One family of proteins recently identified as having ferric reductase capability are the cytochromes b561. These are intrinsic membrane proteins, containing two heme molecules, and are considered to be reducible by ascorbate [24]. Initially thought as only electron transporters [25], b561 family members were shown to have ferric reductase capacity following functional characterization of a mammalian duodenal cytb561 (dcytb) [26], [27], [28], [29]. Expressed sequence tags of putative cytb561 family members have been shown to be present in the genomes of S. japonicum [15], [30], [31] and S. mansoni [32],[33]. Here we describe the identification and molecular characterisation of a protein of the cytb561 family (Sjcytb561) from S. japonicum and demonstrate that it has functional ferric reductase activity and occurs in the tegument of these blood-dwelling parasites.

Materials and Methods

The use of mice in this study was approved under Project P288 by the Animal Ethics Committee of the Queensland Institute of Medical Research.

Isolation of RNA from schistosomes

Oncomelania hupensis hupensis snails, infected with a Chinese mainland strain of S. japonicum (Anhui Province population), were kindly provided by the National Institute of Parasitic Diseases-CDC, Shanghai, China. Adult worms were perfused from BALB/c mice 4 or 7 weeks after cutaneous infection with 30 S. japonicum cercariae. Eggs were collected following their extraction from the livers of infected mice by digestion of liver matrix by collagenase B and differential centrifugation using Percoll [34]. Miracidia were hatched from eggs by exposure to freshwater. The human-invasive cercariae were harvested from infected O. h. hupensis snails that were shed by exposure to direct light for approximately 2 h. Lung schistosomula were isolated from infected mice using a previously published procedure [35]. Approximately 1,000 cercariae were pooled from several infected O. h. hupensis snails, and used to challenge female BALB/c mice. Three days later the lungs were removed, minced with a razor blade and incubated in RPMI at 37°C for 3 h on a shaker. The lung tissue solution was sieved and schistosomula removed using a fine tipped glass pipette. Total RNA was obtained from the five different life stages by homogenizing parasite tissue in Trizol (Invitrogen) according to the manufacturer's instructions.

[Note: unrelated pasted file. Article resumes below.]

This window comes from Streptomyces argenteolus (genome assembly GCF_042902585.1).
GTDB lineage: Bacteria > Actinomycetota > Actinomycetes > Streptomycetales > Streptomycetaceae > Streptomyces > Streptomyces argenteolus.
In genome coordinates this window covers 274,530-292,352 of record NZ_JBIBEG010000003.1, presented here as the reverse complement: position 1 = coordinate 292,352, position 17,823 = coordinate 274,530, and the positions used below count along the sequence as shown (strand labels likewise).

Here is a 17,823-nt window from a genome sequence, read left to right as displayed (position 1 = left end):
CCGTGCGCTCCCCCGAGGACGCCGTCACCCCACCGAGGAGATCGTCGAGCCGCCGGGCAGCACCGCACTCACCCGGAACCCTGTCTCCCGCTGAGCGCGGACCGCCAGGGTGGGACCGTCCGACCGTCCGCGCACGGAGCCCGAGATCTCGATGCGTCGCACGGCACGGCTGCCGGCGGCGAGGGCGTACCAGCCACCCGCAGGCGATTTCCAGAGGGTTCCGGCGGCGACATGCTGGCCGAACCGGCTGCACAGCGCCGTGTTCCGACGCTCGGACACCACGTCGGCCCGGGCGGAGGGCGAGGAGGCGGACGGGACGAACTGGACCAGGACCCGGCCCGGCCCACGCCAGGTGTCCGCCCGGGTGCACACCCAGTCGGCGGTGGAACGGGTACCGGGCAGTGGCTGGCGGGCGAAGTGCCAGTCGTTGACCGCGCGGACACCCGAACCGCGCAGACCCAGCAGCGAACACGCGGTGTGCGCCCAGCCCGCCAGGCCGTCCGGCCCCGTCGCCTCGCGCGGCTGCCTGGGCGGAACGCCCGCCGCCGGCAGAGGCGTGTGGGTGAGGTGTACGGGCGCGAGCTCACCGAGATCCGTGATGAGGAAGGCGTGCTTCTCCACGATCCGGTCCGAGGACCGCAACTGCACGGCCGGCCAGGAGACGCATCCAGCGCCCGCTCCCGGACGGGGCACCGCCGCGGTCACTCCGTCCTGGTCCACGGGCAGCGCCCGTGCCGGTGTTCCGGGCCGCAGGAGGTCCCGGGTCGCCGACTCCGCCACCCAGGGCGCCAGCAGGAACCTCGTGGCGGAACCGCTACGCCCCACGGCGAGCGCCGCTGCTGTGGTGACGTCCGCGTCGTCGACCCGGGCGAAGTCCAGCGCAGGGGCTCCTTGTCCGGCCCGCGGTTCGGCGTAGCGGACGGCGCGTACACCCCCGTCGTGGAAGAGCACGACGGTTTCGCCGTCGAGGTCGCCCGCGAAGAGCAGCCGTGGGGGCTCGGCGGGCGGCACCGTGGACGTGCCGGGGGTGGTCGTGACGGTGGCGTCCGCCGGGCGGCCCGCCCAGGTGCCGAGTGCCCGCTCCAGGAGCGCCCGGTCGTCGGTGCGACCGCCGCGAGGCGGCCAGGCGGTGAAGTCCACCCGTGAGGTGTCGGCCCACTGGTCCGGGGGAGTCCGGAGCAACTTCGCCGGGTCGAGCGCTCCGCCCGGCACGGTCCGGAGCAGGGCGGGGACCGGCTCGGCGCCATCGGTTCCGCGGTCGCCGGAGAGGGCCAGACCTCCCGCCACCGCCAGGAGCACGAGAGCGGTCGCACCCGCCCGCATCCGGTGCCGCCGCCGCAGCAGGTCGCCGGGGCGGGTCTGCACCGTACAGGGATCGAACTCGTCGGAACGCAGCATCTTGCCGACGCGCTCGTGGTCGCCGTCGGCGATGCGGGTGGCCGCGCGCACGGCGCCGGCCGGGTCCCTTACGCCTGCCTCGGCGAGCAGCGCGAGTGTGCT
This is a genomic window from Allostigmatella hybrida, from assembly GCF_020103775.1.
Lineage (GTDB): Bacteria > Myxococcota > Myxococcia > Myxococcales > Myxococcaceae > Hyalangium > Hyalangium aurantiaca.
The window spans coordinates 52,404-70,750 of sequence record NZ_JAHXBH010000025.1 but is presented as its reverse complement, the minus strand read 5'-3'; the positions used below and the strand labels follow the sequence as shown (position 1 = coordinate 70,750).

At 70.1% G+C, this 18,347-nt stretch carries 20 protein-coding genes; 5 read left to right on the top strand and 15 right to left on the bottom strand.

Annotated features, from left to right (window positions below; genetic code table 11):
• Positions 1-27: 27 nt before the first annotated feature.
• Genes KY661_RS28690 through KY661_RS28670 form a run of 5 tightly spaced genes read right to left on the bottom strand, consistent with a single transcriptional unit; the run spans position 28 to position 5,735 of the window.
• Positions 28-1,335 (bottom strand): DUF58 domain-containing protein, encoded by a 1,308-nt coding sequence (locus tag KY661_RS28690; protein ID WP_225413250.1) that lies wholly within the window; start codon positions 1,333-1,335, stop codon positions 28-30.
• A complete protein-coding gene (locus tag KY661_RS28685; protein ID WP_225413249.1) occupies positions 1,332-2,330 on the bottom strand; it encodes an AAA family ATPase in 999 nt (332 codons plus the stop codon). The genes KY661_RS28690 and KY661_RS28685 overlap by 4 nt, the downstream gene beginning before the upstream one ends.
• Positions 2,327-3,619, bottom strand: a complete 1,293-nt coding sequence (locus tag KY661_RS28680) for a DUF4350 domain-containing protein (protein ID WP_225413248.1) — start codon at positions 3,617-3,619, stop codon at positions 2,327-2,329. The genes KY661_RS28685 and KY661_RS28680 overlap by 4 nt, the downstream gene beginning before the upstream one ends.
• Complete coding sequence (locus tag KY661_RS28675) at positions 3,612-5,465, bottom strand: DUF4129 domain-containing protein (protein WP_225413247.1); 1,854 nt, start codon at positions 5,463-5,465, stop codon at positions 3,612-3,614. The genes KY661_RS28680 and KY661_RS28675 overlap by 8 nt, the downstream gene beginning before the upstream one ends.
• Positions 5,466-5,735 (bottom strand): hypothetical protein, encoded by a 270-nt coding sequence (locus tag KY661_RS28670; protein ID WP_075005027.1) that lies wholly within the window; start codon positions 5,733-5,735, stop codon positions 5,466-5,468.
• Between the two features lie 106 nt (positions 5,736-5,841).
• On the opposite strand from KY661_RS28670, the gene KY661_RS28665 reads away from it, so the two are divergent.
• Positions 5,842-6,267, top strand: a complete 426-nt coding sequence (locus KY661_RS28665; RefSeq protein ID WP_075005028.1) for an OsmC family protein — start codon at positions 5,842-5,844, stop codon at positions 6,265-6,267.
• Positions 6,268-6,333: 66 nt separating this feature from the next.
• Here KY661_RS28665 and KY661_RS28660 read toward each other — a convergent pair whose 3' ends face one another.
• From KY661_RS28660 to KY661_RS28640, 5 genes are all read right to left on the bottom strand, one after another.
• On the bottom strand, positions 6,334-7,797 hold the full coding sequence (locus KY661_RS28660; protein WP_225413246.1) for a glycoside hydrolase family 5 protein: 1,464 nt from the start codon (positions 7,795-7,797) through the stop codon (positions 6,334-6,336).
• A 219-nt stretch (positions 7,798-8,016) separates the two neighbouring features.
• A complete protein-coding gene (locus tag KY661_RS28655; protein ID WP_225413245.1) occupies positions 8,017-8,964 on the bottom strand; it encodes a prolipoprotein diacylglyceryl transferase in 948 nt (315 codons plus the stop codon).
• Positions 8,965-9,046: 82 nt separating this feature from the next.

Full length cDNA synthesis by RACE PCR